(Reuters) — Facebook announced a set of three new features on Wednesday intended to boost civic engagement among users in the United States on its platform by connecting them more easily with their elected representatives.
The new offerings come as the social media juggernaut has sought to rehabilitate its image as a credible source of information following a wave of criticism after last November’s presidential election that the company did too little to combat misleading or wholly fabricated political news stories during the campaign.
Among the features, Facebook will now allow users to turn on “Constituent Badges” to identify them as living in their elected officials’ district. The opt-in badge will be visible when a user comments on content shared by their federal, state and local representatives.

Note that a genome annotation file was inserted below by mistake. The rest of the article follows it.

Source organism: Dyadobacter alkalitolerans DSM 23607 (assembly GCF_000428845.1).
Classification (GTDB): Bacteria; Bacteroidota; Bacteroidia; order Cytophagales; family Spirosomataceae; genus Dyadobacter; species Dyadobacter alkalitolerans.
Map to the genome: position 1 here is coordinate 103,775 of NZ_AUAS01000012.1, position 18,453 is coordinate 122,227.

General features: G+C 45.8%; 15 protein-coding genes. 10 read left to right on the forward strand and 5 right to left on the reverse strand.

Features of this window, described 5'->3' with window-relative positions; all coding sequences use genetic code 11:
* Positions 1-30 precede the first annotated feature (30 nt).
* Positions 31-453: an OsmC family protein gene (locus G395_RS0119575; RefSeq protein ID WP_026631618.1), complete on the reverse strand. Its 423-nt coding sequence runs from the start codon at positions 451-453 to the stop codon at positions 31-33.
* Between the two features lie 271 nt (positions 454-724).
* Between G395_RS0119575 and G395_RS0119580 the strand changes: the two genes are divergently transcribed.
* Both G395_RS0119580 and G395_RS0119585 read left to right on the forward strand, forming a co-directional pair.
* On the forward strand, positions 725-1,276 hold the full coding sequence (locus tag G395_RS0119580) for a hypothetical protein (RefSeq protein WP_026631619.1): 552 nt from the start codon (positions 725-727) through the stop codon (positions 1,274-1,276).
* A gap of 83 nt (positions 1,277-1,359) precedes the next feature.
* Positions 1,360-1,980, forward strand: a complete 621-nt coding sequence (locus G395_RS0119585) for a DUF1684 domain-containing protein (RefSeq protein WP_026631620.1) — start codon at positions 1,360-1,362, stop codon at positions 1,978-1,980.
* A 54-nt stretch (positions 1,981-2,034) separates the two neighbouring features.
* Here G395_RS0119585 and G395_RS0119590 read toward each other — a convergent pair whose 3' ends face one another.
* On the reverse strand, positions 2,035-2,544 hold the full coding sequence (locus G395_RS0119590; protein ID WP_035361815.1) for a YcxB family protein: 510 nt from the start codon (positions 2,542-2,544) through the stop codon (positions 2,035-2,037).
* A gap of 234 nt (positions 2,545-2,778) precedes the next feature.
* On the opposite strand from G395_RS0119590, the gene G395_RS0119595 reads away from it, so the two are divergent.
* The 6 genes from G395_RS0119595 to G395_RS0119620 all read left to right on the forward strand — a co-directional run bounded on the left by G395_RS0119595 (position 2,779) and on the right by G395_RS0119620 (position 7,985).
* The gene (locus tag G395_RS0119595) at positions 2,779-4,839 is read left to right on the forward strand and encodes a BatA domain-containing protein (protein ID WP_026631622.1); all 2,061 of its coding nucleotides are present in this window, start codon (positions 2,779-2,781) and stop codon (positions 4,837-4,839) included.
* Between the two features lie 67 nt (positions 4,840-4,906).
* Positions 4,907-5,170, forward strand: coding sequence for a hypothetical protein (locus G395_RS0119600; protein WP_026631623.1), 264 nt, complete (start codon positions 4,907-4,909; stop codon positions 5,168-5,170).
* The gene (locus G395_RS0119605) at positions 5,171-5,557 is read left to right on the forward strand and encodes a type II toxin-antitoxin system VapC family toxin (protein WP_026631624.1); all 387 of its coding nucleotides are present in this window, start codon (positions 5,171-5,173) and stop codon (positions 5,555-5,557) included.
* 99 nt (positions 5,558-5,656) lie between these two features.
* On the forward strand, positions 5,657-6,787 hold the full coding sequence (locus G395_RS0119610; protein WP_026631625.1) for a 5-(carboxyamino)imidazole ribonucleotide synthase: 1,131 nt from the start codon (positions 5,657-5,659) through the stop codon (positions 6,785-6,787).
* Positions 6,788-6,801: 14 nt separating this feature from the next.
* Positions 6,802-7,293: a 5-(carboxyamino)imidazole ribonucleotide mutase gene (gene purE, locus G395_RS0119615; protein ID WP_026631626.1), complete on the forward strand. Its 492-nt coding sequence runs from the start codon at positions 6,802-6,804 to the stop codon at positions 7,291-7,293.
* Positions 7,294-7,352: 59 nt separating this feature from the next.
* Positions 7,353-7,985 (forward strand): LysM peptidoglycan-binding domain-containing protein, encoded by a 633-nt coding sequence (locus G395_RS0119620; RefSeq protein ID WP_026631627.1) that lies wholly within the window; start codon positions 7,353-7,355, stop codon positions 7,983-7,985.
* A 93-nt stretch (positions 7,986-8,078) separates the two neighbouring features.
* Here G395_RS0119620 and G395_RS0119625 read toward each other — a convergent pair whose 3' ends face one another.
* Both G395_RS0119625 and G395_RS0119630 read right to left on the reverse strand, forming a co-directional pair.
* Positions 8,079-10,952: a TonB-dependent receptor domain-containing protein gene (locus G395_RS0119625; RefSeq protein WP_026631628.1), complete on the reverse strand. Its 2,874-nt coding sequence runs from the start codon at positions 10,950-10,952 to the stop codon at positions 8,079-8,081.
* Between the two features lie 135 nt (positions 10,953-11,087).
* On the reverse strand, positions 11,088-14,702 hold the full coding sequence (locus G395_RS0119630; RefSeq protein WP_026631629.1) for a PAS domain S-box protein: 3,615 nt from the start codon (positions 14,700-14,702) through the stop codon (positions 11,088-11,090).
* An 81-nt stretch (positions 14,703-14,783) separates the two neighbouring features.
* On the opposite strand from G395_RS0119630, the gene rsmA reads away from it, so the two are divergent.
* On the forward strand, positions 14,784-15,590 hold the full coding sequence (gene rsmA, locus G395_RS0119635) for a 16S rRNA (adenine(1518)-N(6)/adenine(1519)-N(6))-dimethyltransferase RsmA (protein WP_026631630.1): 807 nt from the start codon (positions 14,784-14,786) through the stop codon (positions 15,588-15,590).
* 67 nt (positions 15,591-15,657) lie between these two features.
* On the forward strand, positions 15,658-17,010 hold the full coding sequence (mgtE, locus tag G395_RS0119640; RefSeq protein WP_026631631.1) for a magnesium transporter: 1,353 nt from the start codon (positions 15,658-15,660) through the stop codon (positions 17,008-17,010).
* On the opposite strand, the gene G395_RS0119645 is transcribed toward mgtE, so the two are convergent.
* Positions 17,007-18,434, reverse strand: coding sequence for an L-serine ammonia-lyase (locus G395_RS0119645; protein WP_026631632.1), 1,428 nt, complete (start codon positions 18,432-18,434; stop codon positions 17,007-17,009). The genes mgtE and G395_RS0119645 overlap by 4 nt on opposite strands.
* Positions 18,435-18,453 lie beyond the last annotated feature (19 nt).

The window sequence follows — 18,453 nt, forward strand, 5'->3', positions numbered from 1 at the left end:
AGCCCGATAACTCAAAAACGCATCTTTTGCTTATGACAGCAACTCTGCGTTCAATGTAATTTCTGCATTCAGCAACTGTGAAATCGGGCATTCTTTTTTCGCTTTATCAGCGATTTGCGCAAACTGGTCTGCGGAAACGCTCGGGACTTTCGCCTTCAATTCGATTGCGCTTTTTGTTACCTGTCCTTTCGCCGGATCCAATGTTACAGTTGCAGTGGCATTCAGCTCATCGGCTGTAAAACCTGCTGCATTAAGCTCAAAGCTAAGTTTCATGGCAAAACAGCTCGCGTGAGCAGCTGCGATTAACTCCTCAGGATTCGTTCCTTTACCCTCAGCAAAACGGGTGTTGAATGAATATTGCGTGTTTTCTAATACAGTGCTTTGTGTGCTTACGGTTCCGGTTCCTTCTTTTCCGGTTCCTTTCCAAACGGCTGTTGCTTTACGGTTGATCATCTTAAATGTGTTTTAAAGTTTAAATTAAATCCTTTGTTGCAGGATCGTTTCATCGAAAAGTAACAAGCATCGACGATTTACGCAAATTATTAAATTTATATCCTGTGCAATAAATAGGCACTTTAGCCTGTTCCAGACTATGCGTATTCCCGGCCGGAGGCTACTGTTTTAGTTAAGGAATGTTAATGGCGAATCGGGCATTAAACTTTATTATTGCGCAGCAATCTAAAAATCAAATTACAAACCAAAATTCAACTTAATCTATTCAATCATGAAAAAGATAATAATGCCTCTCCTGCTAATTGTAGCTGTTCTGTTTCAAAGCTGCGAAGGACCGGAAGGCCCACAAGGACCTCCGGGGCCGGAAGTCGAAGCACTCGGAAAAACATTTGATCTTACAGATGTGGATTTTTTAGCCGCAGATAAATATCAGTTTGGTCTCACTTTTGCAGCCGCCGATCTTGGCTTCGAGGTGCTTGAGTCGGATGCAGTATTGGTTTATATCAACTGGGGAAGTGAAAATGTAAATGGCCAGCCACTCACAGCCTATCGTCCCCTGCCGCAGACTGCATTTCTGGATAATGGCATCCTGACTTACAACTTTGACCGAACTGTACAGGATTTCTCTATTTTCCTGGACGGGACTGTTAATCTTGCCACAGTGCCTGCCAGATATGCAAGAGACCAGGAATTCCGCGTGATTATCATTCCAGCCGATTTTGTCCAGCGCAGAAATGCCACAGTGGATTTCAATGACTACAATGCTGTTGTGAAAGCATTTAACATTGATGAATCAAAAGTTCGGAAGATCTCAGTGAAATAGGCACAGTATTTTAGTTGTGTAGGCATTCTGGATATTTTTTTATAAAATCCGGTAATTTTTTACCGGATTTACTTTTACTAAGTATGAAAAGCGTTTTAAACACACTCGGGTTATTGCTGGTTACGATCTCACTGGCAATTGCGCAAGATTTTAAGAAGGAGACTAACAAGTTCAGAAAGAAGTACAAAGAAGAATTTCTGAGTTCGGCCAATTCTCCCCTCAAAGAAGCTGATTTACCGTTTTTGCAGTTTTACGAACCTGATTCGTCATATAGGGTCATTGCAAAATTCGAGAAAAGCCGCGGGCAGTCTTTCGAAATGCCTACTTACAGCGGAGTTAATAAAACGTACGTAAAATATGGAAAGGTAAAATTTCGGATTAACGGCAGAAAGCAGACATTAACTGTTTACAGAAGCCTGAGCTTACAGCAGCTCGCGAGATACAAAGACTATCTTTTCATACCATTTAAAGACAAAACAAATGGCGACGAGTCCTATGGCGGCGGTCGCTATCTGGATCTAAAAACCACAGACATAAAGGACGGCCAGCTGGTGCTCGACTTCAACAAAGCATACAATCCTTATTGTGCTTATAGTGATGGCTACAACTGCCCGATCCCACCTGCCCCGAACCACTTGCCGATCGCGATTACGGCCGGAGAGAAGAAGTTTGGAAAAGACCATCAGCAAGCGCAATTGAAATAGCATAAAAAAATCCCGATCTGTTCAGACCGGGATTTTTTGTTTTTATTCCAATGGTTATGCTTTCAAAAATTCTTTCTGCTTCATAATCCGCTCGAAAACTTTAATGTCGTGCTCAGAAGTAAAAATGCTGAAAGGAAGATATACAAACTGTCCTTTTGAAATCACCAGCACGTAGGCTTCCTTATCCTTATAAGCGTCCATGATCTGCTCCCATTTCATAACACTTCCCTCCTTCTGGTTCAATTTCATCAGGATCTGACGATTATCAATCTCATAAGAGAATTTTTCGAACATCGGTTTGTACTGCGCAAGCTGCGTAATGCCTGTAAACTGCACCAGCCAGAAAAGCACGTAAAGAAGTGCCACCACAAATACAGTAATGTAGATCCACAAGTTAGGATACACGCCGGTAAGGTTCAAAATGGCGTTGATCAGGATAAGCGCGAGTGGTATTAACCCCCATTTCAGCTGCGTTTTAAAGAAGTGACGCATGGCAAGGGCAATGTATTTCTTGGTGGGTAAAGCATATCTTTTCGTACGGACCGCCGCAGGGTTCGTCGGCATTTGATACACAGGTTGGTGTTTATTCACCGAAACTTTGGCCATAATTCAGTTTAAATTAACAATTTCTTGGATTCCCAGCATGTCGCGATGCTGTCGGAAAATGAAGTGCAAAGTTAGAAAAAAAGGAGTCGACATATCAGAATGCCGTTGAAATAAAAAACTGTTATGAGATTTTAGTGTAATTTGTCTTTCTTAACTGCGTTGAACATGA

Facebook also announced “Constituent Insights,” which allows elected officials and other users to find local news stories that are popular in their district.
“District Targeting” creates a new preset audience selection that lets politicians’ pages target posts to people likely to be their constituents.
Facebook has continued to come under attack from prominent Democrats and some technology experts despite a raft of changes it has made in recent months that seek to help users consume more legitimate political news.
Hillary Clinton, who ran for president as a Democrat last year but lost to President Donald Trump, a Republican, said last week that Facebook was flooded with false information about her during the campaign and that people were understandably misled. She said she wanted Facebook to curate its network more aggressively.
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